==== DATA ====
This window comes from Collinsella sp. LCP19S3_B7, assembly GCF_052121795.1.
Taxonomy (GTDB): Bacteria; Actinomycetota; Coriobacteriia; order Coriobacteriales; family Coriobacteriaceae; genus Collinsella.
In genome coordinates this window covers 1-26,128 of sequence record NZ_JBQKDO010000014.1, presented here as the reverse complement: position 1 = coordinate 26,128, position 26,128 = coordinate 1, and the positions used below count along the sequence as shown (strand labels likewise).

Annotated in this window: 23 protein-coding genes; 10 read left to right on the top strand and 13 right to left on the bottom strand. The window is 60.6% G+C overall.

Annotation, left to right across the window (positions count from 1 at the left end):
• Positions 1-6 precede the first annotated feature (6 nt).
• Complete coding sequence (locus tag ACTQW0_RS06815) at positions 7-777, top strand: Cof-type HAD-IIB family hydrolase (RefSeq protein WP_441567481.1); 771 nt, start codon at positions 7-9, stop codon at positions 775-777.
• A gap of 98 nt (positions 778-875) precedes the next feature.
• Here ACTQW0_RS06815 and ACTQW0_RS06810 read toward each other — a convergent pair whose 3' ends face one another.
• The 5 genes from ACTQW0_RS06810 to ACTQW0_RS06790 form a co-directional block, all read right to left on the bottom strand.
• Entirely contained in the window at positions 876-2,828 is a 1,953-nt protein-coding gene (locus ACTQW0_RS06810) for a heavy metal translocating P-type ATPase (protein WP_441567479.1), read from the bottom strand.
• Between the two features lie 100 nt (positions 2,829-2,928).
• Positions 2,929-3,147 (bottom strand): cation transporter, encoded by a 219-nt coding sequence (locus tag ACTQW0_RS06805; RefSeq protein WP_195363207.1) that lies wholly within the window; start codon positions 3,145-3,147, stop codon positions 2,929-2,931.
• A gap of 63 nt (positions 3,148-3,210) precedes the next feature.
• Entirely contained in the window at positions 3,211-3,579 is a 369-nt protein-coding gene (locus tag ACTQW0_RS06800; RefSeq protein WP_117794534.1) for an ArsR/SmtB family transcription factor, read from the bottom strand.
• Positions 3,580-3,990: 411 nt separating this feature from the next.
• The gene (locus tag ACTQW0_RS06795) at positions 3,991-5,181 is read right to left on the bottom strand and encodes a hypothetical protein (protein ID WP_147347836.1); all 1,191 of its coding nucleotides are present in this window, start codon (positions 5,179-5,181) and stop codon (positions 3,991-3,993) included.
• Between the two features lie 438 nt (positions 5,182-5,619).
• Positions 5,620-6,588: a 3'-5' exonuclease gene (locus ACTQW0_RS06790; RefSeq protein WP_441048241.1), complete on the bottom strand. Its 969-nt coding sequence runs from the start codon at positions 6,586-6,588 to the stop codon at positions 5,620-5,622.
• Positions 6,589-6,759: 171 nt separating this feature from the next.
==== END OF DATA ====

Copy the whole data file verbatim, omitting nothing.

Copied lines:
This window comes from Collinsella sp. LCP19S3_B7, assembly GCF_052121795.1.
Taxonomy (GTDB): Bacteria; Actinomycetota; Coriobacteriia; order Coriobacteriales; family Coriobacteriaceae; genus Collinsella.
In genome coordinates this window covers 1-26,128 of sequence record NZ_JBQKDO010000014.1, presented here as the reverse complement: position 1 = coordinate 26,128, position 26,128 = coordinate 1, and the positions used below count along the sequence as shown (strand labels likewise).

Annotated in this window: 23 protein-coding genes; 10 read left to right on the top strand and 13 right to left on the bottom strand. The window is 60.6% G+C overall.

Annotation, left to right across the window (positions count from 1 at the left end):
• Positions 1-6 precede the first annotated feature (6 nt).
• Complete coding sequence (locus tag ACTQW0_RS06815) at positions 7-777, top strand: Cof-type HAD-IIB family hydrolase (RefSeq protein WP_441567481.1); 771 nt, start codon at positions 7-9, stop codon at positions 775-777.
• A gap of 98 nt (positions 778-875) precedes the next feature.
• Here ACTQW0_RS06815 and ACTQW0_RS06810 read toward each other — a convergent pair whose 3' ends face one another.
• The 5 genes from ACTQW0_RS06810 to ACTQW0_RS06790 form a co-directional block, all read right to left on the bottom strand.
• Entirely contained in the window at positions 876-2,828 is a 1,953-nt protein-coding gene (locus ACTQW0_RS06810) for a heavy metal translocating P-type ATPase (protein WP_441567479.1), read from the bottom strand.
• Between the two features lie 100 nt (positions 2,829-2,928).
• Positions 2,929-3,147 (bottom strand): cation transporter, encoded by a 219-nt coding sequence (locus tag ACTQW0_RS06805; RefSeq protein WP_195363207.1) that lies wholly within the window; start codon positions 3,145-3,147, stop codon positions 2,929-2,931.
• A gap of 63 nt (positions 3,148-3,210) precedes the next feature.
• Entirely contained in the window at positions 3,211-3,579 is a 369-nt protein-coding gene (locus tag ACTQW0_RS06800; RefSeq protein WP_117794534.1) for an ArsR/SmtB family transcription factor, read from the bottom strand.
• Positions 3,580-3,990: 411 nt separating this feature from the next.
• The gene (locus tag ACTQW0_RS06795) at positions 3,991-5,181 is read right to left on the bottom strand and encodes a hypothetical protein (protein ID WP_147347836.1); all 1,191 of its coding nucleotides are present in this window, start codon (positions 5,179-5,181) and stop codon (positions 3,991-3,993) included.
• Between the two features lie 438 nt (positions 5,182-5,619).
• Positions 5,620-6,588: a 3'-5' exonuclease gene (locus ACTQW0_RS06790; RefSeq protein WP_441048241.1), complete on the bottom strand. Its 969-nt coding sequence runs from the start codon at positions 6,586-6,588 to the stop codon at positions 5,620-5,622.
• Positions 6,589-6,759: 171 nt separating this feature from the next.